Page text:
Himax Technologies Stock: Exposure and Margin Risks in China Still Exist (NASDAQ:HIMX)
Himax Technologies (NASDAQ:HIMX) is a Taiwan-based semiconductor company that has established itself as a leading provider of display image processing technology. It provides semiconductors used to run televisions, computers, data centers and more. The use of Himax semiconductors in screens or monitors is widespread and can be seen everywhere. Himax holds numerous patents that cover image processing and displays, found in dashboards and televisions as well as smartphones and tablets, which is always a welcome sight for investors. The stock appeared on many traders’ radars when semiconductor stocks took off due to pandemic-induced semiconductor shortages, but its fortunes have since cooled dramatically.
Today we will review the current situation of Himax and discuss what investors can expect from the company.
Profile and outlook
Himax is divided into 3 main segments: Himax Technologies, Himax Display and Himax Imaging. They do not manufacture the products themselves. They outsource production to partner companies and work with them to get the final products.
HIMX is a fabless company that relies on its partners to deliver its products. The semiconductor industry has been under capacity constraint for 2 years, with extraordinary demand for memory and no relief in sight. As a result, gross margins and revenues skyrocketed. This led to another impressive quarter for the company. Net revenue for this quarter was $412.8 million. First quarter sales increased 33.6% year on year; however, gross margins declined to 47%. Historically, HIMX had margins between 20% and 25%, so they have done a good job of sustaining margin improvements, but there are signs that things may materialize with the recent decline. They’ve been increasing their sales in the automotive market, which tends to have higher margins, but there are signs that we’re starting to see some margin compression in this top flight, as the company is now seeing a decline by compared to its record gross margin of 51% last quarter.
Product line-up has been particularly important to Himax, and the company really relies on its higher-margin products. The company hopes to be able to sustain some of its strong margin improvements as supply chain issues resolve. Faced with capacity constraints, HIMX manages to charge more for its goods by leveraging its reputation and high-end positioning so far. Although some of its suppliers have increased their prices, HIMX has still been able to pass on these costs, which means that the cost of goods sold as a percentage of revenue has decreased year over year. Again, investors will want to focus on margin trends over the next few quarters, as supply chain issues could quickly distort the pricing power of Himax’s suppliers. This is especially important if other companies are adapting or stepping in to solve the constraints.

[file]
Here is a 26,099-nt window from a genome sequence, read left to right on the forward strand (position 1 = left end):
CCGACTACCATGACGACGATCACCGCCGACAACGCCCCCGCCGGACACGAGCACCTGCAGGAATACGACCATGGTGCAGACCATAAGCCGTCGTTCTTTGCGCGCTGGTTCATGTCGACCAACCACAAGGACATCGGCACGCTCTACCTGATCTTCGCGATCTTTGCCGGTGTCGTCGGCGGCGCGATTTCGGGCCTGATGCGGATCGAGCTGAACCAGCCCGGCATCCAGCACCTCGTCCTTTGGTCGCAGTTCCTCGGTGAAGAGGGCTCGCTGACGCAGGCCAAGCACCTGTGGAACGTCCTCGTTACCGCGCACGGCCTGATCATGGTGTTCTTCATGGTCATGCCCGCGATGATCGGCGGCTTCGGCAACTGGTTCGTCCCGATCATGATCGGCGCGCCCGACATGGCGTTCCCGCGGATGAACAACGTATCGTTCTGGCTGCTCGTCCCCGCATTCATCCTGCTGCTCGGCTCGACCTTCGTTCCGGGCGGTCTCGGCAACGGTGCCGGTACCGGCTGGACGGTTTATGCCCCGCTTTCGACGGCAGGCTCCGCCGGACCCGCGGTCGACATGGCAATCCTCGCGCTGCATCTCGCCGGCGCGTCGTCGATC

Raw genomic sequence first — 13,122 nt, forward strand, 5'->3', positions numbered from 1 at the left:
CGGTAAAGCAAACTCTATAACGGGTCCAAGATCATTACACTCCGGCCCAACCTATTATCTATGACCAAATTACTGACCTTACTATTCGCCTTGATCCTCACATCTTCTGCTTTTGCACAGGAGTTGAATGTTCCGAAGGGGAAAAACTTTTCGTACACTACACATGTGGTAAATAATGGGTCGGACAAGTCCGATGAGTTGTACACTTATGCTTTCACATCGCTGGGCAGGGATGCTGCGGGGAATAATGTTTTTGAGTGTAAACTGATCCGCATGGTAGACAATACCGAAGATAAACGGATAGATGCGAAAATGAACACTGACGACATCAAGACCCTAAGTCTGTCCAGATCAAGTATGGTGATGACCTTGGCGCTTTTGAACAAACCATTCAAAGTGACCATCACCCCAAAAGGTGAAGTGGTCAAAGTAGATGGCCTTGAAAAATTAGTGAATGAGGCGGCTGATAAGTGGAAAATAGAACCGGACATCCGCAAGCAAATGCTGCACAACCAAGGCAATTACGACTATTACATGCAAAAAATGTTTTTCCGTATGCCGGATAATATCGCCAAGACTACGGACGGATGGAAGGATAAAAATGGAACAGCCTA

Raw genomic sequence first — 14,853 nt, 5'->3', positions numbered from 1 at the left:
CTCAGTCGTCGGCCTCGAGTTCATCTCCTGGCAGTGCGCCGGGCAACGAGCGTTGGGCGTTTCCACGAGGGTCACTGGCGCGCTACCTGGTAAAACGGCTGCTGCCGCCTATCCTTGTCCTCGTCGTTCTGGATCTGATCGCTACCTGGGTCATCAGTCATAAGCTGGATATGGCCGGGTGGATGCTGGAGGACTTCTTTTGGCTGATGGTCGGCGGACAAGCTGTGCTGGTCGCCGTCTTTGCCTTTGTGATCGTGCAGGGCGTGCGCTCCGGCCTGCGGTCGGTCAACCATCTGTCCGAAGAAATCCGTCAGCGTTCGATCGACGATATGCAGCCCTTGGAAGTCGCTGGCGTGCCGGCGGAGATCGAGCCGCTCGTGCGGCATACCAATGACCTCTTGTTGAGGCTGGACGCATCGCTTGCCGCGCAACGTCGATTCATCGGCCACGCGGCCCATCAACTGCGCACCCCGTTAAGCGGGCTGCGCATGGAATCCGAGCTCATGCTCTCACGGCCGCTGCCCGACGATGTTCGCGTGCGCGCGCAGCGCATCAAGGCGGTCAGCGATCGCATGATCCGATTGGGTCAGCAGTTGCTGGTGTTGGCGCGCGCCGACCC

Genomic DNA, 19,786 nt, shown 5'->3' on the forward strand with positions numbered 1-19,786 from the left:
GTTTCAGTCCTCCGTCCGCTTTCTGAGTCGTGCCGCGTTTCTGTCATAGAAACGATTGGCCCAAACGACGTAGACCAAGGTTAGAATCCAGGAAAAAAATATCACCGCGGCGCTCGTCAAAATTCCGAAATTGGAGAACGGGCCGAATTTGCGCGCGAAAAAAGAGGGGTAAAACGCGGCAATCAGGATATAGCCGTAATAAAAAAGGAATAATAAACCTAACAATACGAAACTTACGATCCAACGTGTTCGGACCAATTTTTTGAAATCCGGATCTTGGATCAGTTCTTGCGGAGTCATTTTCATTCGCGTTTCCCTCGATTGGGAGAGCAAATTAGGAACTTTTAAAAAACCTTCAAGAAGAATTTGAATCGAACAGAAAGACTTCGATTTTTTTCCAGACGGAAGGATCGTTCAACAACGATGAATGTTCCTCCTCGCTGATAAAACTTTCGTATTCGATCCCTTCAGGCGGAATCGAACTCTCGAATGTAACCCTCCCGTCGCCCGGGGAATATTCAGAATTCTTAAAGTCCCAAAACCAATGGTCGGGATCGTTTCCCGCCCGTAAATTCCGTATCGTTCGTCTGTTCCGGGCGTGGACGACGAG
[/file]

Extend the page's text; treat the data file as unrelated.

Nevertheless, Himax still flies high. At current levels, the company is still in a strong position with the strong demand for its offerings. But with the recent tensions in China, Himax faces a new challenge.
COVID lockdown in China
The “zero COVID” policy has led to further lockdowns, factory closures and worsened the global supply chain crisis. No less than 40 cities in China have been blocked. The major impact this has had is that many Chinese companies cannot operate undisturbed and outside companies find it difficult to manufacture products as they are a key part of the supply chain. Shanghai is home to 25 million people and is the commercial center of China. Unfortunately, they have been confined to their homes since April 1 due to the strict policy, which borders on total confinement. This issue has caused more serious problems with Himax’s suppliers and customers, but it hasn’t affected their performance much so far. What is vital is how things continue to evolve over the long term. It is important to note that Himax is extremely heavy in China from a revenue perspective.